A researcher at Johns Hopkins University brought his love of juggling into the lab. An amateur juggler himself, he had participants juggle paddles attached to a computer to learn how the sense of touch contributes to rhythmic movements such as running. The repetitive movement of juggling is similar to walking or running but simpler to observe in a lab setting. Through his juggling experiments, he found that participants made half as many errors when they were given a touch sensation or haptic feedback, a vibration on the paddle, than when they relied on visual stimulation alone. The research concluded that vision provides excellent spatial and positioning information and haptic feedback provides important timing information. This information could be helpful in treating patients of neurological disorders or in creating better prosthetics.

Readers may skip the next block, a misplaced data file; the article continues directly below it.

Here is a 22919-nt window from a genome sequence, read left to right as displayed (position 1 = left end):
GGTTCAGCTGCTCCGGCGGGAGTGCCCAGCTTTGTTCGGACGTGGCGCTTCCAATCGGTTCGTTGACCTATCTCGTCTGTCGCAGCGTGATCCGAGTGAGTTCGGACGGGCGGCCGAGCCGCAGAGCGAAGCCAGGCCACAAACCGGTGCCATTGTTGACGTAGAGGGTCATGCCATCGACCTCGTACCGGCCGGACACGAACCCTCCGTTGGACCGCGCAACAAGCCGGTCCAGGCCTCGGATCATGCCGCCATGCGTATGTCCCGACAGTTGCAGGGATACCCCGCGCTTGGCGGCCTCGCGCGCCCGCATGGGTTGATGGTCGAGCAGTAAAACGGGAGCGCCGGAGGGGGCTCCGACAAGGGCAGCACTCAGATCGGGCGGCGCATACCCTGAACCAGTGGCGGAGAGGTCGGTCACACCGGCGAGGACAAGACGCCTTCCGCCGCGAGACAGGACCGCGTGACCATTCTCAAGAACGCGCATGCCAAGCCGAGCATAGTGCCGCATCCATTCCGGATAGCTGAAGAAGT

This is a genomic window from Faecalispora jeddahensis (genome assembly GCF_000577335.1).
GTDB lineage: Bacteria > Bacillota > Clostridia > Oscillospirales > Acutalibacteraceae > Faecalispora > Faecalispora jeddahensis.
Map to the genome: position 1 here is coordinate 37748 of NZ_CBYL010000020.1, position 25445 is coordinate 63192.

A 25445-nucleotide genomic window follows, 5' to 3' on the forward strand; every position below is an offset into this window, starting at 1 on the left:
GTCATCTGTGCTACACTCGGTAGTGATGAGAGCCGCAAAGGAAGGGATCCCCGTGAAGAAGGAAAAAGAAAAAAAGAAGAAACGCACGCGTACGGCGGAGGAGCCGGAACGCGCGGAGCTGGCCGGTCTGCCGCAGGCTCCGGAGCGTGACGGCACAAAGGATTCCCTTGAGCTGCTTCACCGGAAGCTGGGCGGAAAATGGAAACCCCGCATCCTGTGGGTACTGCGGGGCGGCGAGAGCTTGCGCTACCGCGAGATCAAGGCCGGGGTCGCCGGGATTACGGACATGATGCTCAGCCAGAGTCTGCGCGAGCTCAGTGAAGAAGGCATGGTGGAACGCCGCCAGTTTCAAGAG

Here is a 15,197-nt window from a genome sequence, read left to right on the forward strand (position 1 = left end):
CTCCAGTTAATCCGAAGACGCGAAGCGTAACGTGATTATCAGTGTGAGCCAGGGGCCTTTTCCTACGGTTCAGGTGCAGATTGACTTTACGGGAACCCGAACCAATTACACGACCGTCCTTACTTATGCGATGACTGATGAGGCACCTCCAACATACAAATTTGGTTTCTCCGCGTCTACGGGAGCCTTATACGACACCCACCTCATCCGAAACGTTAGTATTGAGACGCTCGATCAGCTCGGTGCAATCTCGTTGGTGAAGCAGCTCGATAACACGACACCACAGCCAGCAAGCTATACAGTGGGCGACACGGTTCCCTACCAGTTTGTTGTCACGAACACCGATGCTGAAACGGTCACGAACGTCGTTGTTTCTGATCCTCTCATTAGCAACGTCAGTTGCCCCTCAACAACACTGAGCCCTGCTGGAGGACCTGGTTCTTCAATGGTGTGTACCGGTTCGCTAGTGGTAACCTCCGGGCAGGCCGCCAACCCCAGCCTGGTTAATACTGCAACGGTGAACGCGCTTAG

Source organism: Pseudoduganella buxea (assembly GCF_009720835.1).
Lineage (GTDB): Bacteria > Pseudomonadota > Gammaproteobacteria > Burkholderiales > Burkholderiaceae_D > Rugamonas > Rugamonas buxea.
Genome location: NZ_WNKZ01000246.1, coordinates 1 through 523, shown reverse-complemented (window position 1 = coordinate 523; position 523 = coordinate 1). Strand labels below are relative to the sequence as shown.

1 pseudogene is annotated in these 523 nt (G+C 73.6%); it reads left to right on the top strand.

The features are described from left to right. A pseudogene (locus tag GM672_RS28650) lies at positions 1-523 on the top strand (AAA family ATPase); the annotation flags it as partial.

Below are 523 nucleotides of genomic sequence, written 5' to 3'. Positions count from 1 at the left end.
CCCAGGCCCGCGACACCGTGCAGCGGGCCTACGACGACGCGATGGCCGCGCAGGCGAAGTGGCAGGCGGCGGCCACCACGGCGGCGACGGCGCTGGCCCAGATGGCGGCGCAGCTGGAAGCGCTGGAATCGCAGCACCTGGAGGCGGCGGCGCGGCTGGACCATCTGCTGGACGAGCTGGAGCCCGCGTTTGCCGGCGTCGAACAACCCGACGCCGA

[ Read the Article: Juggling Reveals Clues On Role Of Sensory Feedback In Running ]